The Green500 list ranks Nvidia as the top for 13 most energy efficient supercomputers in the world, while HPE ranks as the number one vendor.
Nvidia’s Tesla AI supercomputing platform powers 13 of the top measured computing systems, according to Green500.
The Green500 list, which was released today, features the world’s most energy-efficient high performance computing (HPC) systems. In essence, the list tracks the most energy-efficient supercomputers in the world.
The list has revealed that vendors such as HPE will be powering deep learning, artificial intelligence and other advanced capabilities in the future. Tsubame 3.0 ranks as the number one system deployed at the GSIC Centre and Tokyo Institute of Technology.
The list revealed that the new Tsubame 3.0 system that is powered by Nvidia’s Tesla P100 GPUs, reached 14.1 gigaflops per watt. This records 50 percent higher efficiency than the previous number one system Nvidia’s Saturnv, which is now ranked as number 10 on the latest list.
HPE is ranked as the number one system in the Green500 list, alongside Nvidia’s P100 SXM2. The remaining systems are housed at Yahoo Japan, Japan’s Institute of Advanced Industrial Science and Technology, Japan’s Centre for Advanced Intelligence Project (RIKEN), The University of Cambridge and the Swiss National Computing Centre (CSCS).
The other systems in the top 13 measured systems powered by Nvidia include E4 Computer Engineering, University of Oxford and the University of Tokyo.
Each of the 13 systems are embedded with Nvidia’s Tesla P100 data centre GPU accelerators, while also including four systems that are based on the Nvidia DGX-1 AI supercomputer.
The systems built on Nvidia’s DGX-1 AI supercomputer, combining its Tesla GPU accelerators with a fully optimised AI software package also include Raiden at RIKEN. As well as Jade at the University of Oxford, this is a hybrid cluster that is deployed at a major social media and technology company.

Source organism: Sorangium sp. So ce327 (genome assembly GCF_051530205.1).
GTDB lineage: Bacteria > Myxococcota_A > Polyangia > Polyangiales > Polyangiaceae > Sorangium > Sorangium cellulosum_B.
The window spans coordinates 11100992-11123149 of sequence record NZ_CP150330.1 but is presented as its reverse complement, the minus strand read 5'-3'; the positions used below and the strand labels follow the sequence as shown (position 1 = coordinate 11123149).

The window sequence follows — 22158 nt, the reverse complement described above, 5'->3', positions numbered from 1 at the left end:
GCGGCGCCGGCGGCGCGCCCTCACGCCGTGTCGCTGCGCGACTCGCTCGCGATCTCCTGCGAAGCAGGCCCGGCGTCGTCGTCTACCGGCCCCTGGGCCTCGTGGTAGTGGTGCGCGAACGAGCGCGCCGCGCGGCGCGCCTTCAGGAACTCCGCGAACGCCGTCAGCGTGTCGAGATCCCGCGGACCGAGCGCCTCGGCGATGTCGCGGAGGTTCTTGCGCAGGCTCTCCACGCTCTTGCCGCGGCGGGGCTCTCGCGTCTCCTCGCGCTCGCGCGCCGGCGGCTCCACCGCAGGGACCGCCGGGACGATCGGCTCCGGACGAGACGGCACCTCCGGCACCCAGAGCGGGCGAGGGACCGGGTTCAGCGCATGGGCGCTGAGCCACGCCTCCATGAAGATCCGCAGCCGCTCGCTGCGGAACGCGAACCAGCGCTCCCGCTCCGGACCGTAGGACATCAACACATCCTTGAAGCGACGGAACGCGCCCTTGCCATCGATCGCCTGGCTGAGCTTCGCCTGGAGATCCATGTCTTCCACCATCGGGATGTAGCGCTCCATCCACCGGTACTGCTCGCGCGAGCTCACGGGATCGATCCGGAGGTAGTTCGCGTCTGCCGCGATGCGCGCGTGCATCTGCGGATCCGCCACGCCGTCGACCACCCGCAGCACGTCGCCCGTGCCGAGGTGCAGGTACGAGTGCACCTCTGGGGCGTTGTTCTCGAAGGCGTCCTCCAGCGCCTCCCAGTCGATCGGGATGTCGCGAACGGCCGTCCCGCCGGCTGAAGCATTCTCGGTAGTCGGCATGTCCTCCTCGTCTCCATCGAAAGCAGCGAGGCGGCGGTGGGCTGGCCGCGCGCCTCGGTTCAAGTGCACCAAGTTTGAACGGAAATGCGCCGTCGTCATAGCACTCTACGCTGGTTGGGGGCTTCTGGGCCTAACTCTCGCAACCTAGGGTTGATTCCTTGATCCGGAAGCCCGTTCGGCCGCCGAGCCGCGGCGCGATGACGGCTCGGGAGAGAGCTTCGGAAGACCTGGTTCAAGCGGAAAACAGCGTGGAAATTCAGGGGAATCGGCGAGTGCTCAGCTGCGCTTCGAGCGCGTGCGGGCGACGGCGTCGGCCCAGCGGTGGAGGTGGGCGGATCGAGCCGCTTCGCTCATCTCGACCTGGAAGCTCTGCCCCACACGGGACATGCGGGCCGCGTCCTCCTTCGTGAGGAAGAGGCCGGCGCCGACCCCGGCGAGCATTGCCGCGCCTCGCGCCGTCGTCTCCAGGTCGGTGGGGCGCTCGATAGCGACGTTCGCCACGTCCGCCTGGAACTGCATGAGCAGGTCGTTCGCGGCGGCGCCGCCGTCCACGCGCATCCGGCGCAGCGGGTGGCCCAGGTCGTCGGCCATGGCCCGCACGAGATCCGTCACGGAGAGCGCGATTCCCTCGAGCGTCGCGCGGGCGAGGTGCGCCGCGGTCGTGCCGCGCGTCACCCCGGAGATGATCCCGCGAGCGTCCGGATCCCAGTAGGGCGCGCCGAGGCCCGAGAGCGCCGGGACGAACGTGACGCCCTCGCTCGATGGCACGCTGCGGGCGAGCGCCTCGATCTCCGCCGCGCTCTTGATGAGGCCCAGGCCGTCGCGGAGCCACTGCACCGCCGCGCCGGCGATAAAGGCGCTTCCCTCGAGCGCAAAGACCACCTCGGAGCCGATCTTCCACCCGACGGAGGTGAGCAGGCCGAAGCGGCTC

Nvidia also announced that its Tesla GPUs have improved in performance for HPC applications, by over three times that of the Kepler architecture that was released in 2015. This is according to performance data, and although the performance reduced in recent years, there is a significant boost compared to what would have been predicted by Moore’s Law.
The company has seen progress in the level of performance in achieving exascale computing, which also delivers high speed, efficiency and AI computing capability for the Summit supercomputer. This is expected to be delivered later in the year to the Oak Ridge Leadership Computing facility.
Jeff Nichols, associate laboratory director of the Computing and Computational Science Directorate, Oak Ridge National Laboratory said: “Oak Ridge’s pre-exascale supercomputer, Summit, is powered by NVIDIA Volta GPUs that provide a single unified architecture that excels at both AI and HPC. We believe AI supercomputing will unleash breakthrough results for researchers and scientists.”
According to Nvidia, the Summit will project 200 petaflops of performance, featuring Tesla V100 GPU accelerators and will include advanced AI computing capabilities to generate over 2 exaflops of half-precision Tensor Operations. The world’s current fastest system, China’s TaihuLight, projects only 93 petaflops.
Ian Buck, GM of Accelerated computing, Nvidia said: “Researchers taking on the world’s greatest challenges are seeking a powerful, unified computing architecture to take advantage of HPC and the latest advances in AI.
“Our AI supercomputing platform provides one architecture for computational and data science, providing the most brilliant minds a combination of capabilities to accelerate the rate of innovation and solve the unsolvable.”
Nvidia’s Tesla V100 GPU accelerators for PCIe-based systems will be available later this year for purchase from Nvidia reseller partners and manufacturers such as HPE.